“The feedback from the day was overwhelmingly positive. The real talking point wasn’t necessarily the machines on display, but the people within our organisation.” notes Truelove. “The number one piece of feedback we received from the day was how engaging our people are and how friendly and professional they are.”
The open day gave the industry an opportunity to have a sneak peak of CMB’s latest machinery and its new reformat developments now filtering into the market. Reformat is underpinned by a range of machinery which includes its new reformat Lacquer Spray Machine. Allowing for faster presentation of cans without reducing the spray window, or dwell period, the machine is not dependent on a mechanical method of indexing. This ensures the spray window can always be the optimum length to ensure consistent coating of the can at any run speed. For Truelove, the reformat brand allows the company to present itself as a truly contemporary manufacturer of can making machinery.
“The philosophy behind everything we produce going forward centres around reformat.” says Truelove. “That’s to be quick change, to be energy efficient, to be easy to use, and where possible smart. Smart technology means having the machine communicating to the operators.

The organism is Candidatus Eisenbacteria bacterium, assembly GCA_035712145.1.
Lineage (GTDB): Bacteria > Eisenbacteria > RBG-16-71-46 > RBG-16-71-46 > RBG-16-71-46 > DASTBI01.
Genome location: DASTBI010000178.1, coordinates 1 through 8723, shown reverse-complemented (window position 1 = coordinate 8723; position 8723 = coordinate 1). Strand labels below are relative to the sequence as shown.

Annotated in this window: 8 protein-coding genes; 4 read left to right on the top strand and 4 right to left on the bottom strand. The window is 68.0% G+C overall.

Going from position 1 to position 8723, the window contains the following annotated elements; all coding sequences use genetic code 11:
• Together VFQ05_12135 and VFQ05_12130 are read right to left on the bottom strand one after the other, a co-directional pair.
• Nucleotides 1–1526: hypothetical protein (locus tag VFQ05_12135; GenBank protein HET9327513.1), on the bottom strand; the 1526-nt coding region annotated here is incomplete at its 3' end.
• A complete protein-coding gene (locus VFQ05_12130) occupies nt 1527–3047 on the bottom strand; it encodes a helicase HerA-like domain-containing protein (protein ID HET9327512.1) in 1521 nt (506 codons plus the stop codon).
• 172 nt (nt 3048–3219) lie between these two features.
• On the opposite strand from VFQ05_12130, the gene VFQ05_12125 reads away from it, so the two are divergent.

“Condition monitoring is a word familiar in engineering terms. We want our machines to be communicating with the operators in advance of a potential problem.”
Similarly, Hoche’s view of reformat is that it allows CMB’s customers to have a greater autonomy and flexibility on production.
“These developments stem from our customers having a greater focus on real life situations such as total cost of ownership and that’s very important to us,” he says. “This is where the idea of smart technology comes from; it helps lower the total cost of ownership through things like monitoring and providing better operator information.”
The new reformat Lacquer Spray Machine has a number of key benefits. The improved electrical control allows the machine to run at slower speeds when line control requires it; a feature that means the machine will not run out of cans and stop unnecessarily. In traditional machines this can cause the lacquer to begin to harden and block the spray guns. There are also improved vacuum channels and chucks which ensure that vacuum usage is significantly less than on traditional machines. Maintenance is subsequently reduced as the machine has far fewer consumable components than traditional spray machines; downtime is also reduced when converting can sizes.